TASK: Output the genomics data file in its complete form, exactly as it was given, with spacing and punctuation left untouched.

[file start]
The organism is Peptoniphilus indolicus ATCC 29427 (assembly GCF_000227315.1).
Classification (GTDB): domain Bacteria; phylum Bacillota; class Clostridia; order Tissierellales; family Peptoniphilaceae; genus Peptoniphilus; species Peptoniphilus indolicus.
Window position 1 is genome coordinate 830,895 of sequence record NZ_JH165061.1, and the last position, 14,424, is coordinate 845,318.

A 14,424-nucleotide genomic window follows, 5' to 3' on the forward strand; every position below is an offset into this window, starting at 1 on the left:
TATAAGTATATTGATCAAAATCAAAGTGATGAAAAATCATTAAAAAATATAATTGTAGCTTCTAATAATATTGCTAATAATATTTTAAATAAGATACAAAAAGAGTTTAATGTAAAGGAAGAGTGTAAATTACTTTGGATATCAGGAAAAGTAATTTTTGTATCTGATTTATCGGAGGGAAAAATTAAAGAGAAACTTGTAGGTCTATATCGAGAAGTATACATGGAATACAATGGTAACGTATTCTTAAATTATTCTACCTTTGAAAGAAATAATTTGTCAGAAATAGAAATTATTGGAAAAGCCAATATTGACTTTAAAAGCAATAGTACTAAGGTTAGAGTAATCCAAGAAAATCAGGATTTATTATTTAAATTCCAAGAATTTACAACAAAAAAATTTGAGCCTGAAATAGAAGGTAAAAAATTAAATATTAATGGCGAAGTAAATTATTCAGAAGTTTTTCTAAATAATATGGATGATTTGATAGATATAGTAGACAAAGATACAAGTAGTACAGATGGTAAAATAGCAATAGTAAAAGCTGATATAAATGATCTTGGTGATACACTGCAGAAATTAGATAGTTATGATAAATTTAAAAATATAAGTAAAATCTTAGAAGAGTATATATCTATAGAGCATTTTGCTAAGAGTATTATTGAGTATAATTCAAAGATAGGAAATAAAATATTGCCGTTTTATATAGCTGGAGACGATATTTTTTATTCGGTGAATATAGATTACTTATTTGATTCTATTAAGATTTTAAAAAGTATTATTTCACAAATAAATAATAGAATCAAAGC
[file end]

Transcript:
The organism is Peptoniphilus indolicus ATCC 29427 (assembly GCF_000227315.1).
Classification (GTDB): domain Bacteria; phylum Bacillota; class Clostridia; order Tissierellales; family Peptoniphilaceae; genus Peptoniphilus; species Peptoniphilus indolicus.
Window position 1 is genome coordinate 830,895 of sequence record NZ_JH165061.1, and the last position, 14,424, is coordinate 845,318.

A 14,424-nucleotide genomic window follows, 5' to 3' on the forward strand; every position below is an offset into this window, starting at 1 on the left:
TATAAGTATATTGATCAAAATCAAAGTGATGAAAAATCATTAAAAAATATAATTGTAGCTTCTAATAATATTGCTAATAATATTTTAAATAAGATACAAAAAGAGTTTAATGTAAAGGAAGAGTGTAAATTACTTTGGATATCAGGAAAAGTAATTTTTGTATCTGATTTATCGGAGGGAAAAATTAAAGAGAAACTTGTAGGTCTATATCGAGAAGTATACATGGAATACAATGGTAACGTATTCTTAAATTATTCTACCTTTGAAAGAAATAATTTGTCAGAAATAGAAATTATTGGAAAAGCCAATATTGACTTTAAAAGCAATAGTACTAAGGTTAGAGTAATCCAAGAAAATCAGGATTTATTATTTAAATTCCAAGAATTTACAACAAAAAAATTTGAGCCTGAAATAGAAGGTAAAAAATTAAATATTAATGGCGAAGTAAATTATTCAGAAGTTTTTCTAAATAATATGGATGATTTGATAGATATAGTAGACAAAGATACAAGTAGTACAGATGGTAAAATAGCAATAGTAAAAGCTGATATAAATGATCTTGGTGATACACTGCAGAAATTAGATAGTTATGATAAATTTAAAAATATAAGTAAAATCTTAGAAGAGTATATATCTATAGAGCATTTTGCTAAGAGTATTATTGAGTATAATTCAAAGATAGGAAATAAAATATTGCCGTTTTATATAGCTGGAGACGATATTTTTTATTCGGTGAATATAGATTACTTATTTGATTCTATTAAGATTTTAAAAAGTATTATTTCACAAATAAATAATAGAATCAAAGC